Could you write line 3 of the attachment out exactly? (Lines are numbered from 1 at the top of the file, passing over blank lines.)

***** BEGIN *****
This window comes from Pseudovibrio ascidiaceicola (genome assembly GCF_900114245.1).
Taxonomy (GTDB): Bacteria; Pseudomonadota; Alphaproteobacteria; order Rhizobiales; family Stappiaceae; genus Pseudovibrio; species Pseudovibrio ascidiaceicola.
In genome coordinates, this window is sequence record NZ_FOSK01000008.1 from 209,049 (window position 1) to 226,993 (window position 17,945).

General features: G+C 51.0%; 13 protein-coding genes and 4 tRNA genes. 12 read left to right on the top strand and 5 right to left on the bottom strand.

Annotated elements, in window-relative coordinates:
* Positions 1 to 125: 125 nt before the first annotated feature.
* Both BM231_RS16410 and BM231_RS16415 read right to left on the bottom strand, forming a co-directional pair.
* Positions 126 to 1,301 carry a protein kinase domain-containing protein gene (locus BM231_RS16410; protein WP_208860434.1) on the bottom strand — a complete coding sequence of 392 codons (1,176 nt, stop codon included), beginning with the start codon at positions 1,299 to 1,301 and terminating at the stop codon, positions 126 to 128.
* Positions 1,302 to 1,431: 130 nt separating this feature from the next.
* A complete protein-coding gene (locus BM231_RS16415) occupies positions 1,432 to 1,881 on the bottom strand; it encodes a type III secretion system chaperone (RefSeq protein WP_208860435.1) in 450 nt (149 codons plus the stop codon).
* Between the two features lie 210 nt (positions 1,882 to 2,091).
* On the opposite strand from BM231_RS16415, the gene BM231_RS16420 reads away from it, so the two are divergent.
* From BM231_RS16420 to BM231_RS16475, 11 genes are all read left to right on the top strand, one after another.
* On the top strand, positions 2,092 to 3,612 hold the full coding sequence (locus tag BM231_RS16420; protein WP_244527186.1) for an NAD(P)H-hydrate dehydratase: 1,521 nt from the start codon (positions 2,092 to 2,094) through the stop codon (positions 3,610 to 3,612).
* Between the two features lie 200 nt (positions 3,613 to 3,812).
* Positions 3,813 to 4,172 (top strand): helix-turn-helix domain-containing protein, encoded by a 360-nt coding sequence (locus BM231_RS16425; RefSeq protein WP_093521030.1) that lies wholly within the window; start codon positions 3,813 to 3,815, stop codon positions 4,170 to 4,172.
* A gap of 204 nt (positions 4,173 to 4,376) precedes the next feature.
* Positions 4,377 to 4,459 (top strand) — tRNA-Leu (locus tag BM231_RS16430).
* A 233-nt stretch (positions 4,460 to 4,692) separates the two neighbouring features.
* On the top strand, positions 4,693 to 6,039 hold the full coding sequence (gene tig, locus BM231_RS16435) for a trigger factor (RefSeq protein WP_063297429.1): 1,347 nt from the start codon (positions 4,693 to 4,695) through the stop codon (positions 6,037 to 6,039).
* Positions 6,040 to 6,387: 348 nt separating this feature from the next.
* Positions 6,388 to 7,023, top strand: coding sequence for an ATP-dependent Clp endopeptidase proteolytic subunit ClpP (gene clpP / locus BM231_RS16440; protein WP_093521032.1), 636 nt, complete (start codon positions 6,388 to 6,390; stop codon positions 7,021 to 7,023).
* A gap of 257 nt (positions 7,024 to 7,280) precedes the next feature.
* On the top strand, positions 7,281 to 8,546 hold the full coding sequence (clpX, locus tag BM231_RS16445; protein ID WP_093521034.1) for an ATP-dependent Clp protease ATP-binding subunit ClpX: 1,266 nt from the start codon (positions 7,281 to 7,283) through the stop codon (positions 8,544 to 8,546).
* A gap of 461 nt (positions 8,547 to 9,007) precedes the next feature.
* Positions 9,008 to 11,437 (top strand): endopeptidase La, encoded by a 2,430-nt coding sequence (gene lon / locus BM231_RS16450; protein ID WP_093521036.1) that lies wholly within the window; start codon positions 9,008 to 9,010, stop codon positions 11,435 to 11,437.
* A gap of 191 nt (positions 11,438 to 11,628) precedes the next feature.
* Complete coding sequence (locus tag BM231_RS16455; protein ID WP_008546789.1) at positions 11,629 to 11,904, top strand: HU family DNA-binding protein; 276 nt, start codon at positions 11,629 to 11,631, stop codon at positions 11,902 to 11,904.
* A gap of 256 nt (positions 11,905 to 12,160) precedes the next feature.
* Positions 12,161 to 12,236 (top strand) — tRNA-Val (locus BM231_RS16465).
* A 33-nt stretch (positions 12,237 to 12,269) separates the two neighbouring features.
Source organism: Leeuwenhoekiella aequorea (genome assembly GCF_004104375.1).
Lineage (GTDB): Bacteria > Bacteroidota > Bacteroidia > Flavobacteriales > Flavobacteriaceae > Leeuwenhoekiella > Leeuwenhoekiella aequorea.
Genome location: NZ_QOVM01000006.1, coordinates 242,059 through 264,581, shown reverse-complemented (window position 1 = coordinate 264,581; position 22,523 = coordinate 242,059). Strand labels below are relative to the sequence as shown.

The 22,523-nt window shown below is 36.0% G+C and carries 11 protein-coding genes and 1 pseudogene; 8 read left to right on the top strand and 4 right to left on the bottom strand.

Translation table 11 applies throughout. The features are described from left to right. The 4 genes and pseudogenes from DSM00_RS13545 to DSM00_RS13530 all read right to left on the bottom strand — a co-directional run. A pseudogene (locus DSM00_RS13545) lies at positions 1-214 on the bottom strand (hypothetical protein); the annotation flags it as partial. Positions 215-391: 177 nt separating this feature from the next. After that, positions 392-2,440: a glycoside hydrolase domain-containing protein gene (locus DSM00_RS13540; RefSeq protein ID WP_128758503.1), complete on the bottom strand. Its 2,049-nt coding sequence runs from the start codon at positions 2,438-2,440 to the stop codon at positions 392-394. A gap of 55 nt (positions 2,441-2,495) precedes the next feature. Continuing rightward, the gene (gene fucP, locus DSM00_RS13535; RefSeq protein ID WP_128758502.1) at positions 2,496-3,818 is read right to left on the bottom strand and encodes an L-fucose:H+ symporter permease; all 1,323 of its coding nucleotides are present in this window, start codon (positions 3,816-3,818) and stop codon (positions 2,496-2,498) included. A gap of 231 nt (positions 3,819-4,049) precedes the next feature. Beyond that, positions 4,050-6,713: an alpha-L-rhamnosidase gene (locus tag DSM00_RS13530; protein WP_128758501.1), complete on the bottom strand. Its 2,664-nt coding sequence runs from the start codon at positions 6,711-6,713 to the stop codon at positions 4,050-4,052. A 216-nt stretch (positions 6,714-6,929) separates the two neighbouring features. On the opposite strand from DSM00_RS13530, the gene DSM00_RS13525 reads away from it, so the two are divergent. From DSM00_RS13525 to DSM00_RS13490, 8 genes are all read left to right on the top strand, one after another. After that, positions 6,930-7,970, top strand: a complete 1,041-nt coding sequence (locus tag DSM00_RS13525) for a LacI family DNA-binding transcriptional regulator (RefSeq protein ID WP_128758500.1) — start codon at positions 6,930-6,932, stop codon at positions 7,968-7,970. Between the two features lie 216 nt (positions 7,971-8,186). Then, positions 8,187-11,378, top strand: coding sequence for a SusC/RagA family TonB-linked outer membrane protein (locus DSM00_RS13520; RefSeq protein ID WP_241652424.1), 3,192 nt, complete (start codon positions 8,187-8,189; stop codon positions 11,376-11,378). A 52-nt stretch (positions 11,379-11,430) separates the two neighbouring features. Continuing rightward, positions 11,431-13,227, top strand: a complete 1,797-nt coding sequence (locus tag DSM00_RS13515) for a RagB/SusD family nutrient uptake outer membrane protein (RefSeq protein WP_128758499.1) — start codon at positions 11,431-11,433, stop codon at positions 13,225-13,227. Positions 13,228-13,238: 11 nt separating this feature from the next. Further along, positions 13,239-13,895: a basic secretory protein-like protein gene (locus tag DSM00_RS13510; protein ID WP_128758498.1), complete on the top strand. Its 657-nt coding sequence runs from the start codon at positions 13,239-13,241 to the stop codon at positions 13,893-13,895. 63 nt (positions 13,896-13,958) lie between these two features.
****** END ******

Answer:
In genome coordinates, this window is sequence record NZ_FOSK01000008.1 from 209,049 (window position 1) to 226,993 (window position 17,945).